King Corn

I live in Minnesota, was raised in Nebraska, and have spent much of my life enjoying the benefits of the corn-based economy of the midwest. I enjoy my steaks medium rare, my corn sweet, and my corn syrup appropriately high-fructosed. Nonetheless, I thought I’d check out Aaron Woolf’s documentary about two guys who try to find out what’s really going on with America’s obsession with corn, and in the process learn a little about farming and agriculture, not to mention their own heritage as well. It’s a well-crafted film, but while Woolf does a nice job of exploring what it means to be a modern-day farmer, there is also enough limitations of the movie to really explore the issue fully.

The premise of the movie seems benign enough: two strapping East Coast lads set out to plant an acre of corn so they can find out what happens to their crop once its all growed up and ready to set out on its own. So they head off to Greene, Iowa, where (it turns out) their great-grandfathers both grew up together. They rent an acre from an old lifelong Iowa farmer and set about tilling, planting, fertilizing, and eventually spending the night with 180 bushels of their own corn. Along the way we find out about how much farming has changed in the past several decades, how our desire for cheap food has led to an explosion in corn production, and why High Fructose Corn Syrup is basically like drinking liquid secondhand smoke.

And this is where I take issue with King Corn. Sure these two guys have good intentions, but an acre of corn? Really? That’s how they’re going to find out how corn works its way into our daily diet? Why not just skip the pseudo-farming altogether and get right to the point? That being, as near as I can tell, that because government subsidies and technological advances have led to such massive increases in corn production, we now eat a lot of corn-fed beef and consume a lot of high fructose corn syrup. And they do have a point there: grass-fed cattle live better than their corn-fed counterparts, produce higher quality beef, and aren’t actually being slowly killed by the food they are eating. HFCS is not exactly good for us either, so bonus to the dudes on that one too. But it’s not as if the filmmakers are exposing some kind of long-held secret or anything. They also don’t have a very large pool of individuals to interview for the project: a professor here, a farmer there, and an anti-climactic interview with Earl Butz, the former US Secretary of Agriculture, don’t exactly make for a bulletproof argument.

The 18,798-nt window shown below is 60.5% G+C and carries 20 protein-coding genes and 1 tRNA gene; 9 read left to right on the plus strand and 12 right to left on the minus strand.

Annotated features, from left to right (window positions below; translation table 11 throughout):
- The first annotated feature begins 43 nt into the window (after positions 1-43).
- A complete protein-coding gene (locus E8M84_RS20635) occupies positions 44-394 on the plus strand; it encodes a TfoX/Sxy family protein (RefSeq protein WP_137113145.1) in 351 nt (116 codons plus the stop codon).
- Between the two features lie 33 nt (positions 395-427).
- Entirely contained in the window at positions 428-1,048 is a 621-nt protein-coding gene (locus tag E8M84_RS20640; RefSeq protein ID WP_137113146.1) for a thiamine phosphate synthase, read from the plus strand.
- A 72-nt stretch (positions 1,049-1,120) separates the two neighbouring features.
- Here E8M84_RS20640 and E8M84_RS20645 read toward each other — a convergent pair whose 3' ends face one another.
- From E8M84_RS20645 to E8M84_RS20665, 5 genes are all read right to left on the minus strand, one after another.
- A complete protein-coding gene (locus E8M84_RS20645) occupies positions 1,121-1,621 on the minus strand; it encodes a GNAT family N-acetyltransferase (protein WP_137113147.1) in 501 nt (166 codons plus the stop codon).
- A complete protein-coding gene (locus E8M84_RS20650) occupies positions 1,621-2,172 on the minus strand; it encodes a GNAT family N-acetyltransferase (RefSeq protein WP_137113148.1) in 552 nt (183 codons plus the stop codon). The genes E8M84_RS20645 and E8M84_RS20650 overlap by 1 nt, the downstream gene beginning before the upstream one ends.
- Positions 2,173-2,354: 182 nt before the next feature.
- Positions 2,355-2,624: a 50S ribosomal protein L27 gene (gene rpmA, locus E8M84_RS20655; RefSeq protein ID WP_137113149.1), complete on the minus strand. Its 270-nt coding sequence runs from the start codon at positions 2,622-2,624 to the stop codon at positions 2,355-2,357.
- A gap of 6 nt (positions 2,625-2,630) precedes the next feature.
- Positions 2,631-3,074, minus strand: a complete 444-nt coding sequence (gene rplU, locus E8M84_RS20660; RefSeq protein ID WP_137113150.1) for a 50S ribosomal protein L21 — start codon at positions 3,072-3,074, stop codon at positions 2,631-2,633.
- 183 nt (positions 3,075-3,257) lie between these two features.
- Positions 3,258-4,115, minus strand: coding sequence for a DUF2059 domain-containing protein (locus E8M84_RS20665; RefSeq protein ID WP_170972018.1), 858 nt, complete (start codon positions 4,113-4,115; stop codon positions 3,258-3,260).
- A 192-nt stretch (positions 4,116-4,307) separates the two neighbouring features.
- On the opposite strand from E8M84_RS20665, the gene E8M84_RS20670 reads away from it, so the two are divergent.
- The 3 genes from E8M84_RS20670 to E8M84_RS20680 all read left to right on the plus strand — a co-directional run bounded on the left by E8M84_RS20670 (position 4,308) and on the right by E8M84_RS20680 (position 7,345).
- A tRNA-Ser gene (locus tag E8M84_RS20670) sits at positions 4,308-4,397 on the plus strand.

So while I applaud Woolf’s intentions, I don’t know that I really learned a whole lot from King Corn that I didn’t know already. I’m guessing (though not certain) that the same would be true for most folks. Still, the movie is interesting enough to watch, and I recommend it for anyone who is interested in what goes on behind the slick veneer and shiny packaging of most of the foods we eat every day.

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